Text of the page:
Oscar Blindspots: 2002 Refreshers

It might be 20 years late, but I’ll be catching up on all the Oscar nominees and winners I have missed from the year 2002 through the month of November

I’ve caught all the big Oscar films from 2002, but I felt I needed to rewatch a few I’d only seen once and give myself a full view of the year.

The Hours
Directed by Stephen Daldry

Three women from three different times deal with depression in their lives. Book editor Clarissa Vaughn (Meryl Streep) is struggling to put together a party for her poet friend Richard (Oscar-nominated Ed Harris) in 2001. Pregnant housewife Laura Brown (Oscar-nominated Julianne Moore) struggles with her boring husband and young son in 1951. Author Virginia Woolf (Oscar-winner Nicole Kidman) writes her novel Mrs. Dalloway why fighting mental illness and depression alongside her husband Leonard (Stephen Dillane).

Depression is the common factor between the three women. All three are in drastically different circumstances, but their illness hits them equally as hard. Each case is singular in its depiction. There is no obvious solution, and no matter how much they try to avoid it or explain it away, no one around the ladies can understand. They all have to cope in their own unique ways, and some are much more drastic than others.

Kidman’s Oscar-winning performance might have been overrated at the time, but she is dynamic in the role. Moore’s sequence might be the most riveting and I feel she gives the best performance. Moore shares a scene with Toni Collette (a glorified cameo), which electrifies the screen. The two up their game for the scene and it stays with you throughout the rest of the film. Streep isn’t bad, but she just doesn’t have as much to go on as the other two.

I’m disappointed it took me this long to re-watch the film. It’s a brilliantly laid out as it was in 2002 and will only get better with age.

Directed by Rob Marshall

Roxie Hart (Oscar-nominated Renee Zellweger) dreams of stage stardom. While cheating on her sad sack husband Amos (Oscar-nominated John C. Reilly), she is scorned by her lover and shoots and kills him. Imprisoned with other female murderers, Roxie utilizes Matron Mama Morton (Oscar-nominated Queen Latifah) to summon high-priced lawyer Billy Flynn (Richard Gere) for her defense. In the process, she butts heads with fellow murderer Velma Kelly (Oscar-winner Catherine Zeta-Jones).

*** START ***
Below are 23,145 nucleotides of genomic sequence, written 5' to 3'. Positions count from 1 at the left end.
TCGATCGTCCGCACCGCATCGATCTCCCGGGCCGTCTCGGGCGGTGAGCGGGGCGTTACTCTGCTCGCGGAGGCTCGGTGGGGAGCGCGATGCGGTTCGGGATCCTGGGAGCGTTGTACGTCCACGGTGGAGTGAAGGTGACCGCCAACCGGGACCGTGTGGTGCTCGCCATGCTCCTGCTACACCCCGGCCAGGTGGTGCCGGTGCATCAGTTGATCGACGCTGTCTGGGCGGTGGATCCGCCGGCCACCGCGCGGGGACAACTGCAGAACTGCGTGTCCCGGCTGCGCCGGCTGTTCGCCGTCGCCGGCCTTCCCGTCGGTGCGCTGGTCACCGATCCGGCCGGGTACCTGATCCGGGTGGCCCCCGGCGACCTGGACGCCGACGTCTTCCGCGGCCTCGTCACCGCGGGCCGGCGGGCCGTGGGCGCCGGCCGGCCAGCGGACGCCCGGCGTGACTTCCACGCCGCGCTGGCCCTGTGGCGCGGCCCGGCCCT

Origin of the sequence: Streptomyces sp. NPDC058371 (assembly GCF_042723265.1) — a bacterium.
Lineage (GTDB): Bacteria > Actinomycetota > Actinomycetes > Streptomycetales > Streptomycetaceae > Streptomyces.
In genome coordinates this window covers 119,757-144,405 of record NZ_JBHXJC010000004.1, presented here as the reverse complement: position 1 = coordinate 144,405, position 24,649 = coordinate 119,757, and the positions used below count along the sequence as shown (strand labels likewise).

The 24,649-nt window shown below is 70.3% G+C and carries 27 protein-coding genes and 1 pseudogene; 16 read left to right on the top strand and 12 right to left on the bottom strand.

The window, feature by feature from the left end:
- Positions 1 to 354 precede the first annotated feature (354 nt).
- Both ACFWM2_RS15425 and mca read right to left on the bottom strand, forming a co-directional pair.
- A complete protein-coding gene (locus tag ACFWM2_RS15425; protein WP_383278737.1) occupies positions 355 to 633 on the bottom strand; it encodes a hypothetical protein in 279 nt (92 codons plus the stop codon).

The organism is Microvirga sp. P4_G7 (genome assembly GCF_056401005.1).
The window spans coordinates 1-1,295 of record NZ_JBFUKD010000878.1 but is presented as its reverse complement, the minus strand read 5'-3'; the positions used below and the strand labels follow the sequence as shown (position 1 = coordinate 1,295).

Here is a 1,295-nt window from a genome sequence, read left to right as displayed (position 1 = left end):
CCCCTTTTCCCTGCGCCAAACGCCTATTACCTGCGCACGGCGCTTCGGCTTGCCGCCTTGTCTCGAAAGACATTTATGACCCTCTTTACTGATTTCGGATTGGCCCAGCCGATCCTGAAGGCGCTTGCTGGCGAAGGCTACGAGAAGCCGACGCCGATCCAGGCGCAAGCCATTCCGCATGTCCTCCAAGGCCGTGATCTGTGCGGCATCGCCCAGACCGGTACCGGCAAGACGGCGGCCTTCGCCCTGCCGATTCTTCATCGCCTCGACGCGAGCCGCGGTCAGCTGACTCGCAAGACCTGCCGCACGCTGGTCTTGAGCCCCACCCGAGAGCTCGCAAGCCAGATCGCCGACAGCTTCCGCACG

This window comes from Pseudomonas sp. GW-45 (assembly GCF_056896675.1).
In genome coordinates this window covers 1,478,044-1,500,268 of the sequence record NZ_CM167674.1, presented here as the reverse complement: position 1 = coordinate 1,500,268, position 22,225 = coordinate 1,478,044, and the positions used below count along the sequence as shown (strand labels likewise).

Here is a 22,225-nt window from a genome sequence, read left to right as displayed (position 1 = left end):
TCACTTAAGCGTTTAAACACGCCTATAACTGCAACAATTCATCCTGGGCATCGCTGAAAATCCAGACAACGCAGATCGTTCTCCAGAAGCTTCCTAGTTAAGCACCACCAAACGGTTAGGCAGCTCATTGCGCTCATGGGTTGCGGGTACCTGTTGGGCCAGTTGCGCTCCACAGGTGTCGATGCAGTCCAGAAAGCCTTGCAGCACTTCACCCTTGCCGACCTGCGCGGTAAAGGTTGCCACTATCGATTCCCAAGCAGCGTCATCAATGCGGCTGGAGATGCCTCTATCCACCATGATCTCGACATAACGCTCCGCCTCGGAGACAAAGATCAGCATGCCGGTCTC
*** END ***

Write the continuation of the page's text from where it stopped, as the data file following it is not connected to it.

When adapting a stage musical, there are plenty of ways the film adaptation can go. This is one where they essentially decided to do all the musical numbers directly from the stage and film it, while having the non-singing narrative intercut. I don’t think it totally works, but it doesn’t distract from the film enough to really matter.

Zeta-Jones is the star of the show from the moment she comes on screen. The only problem is how little she is there. Every moment without Velma is a moment wasted. Zellweger is miscast as a sexpot who dreams of stardom but shows little in the way of either characteristics. Gere is having fun in his role, but he also is miscast. Latifah gets one show-stopping number, but that’s about it. The same goes for Reilly.

I do think it’s a well-made film. I personally would not have had it as the Best Picture of 2002, but I also think it gets a bad rap as a sub-par BP winner. It’s a very entertaining movie with a more-than-worthy Supporting Actress victory along with it.

Directed by Julie Taymor

Mexican artist Frida Kahlo (Oscar-nominated Salma Hayek) channels the pain from an adolescent injury into her significant artistic works. As she battles the love with her philanderous husband Diego Rivera (Alfred Molina) and against the constant pain she suffers, Kahlo wrestles with her work and her many loves to become the legendary artist she is recognizes as today.

With director Julie Taymor, you can’t expect a straightforward narrative or traditional biopic. Instead of what is expected, the film is filled with artistic flourishes of major parts of Kahlo’s life and work. It’s more about getting the feeling of the woman instead of caring about the factual realities.

Hayek is the star of the show. She embodies Kahlo with such raw energy that she can never truly unleash because of her overwhelming physical pain. She is ready to burst, but she must convey that energy into her work. Molina is her equal in each scene, painting Rivera as a larger-than-life ball of fun. Each supporting actor does fine work.

Of all the rewatches, this was the one I was the most surprised with. I remember it being much more experimental and inaccessible. Instead, all the tricks and framing devices just made the film come that much more alive.

That concludes my Oscar Blindspots from 2002!

Check out my picks for the Best of 2002

All 2002 Oscar Blindspots
Review: TAR

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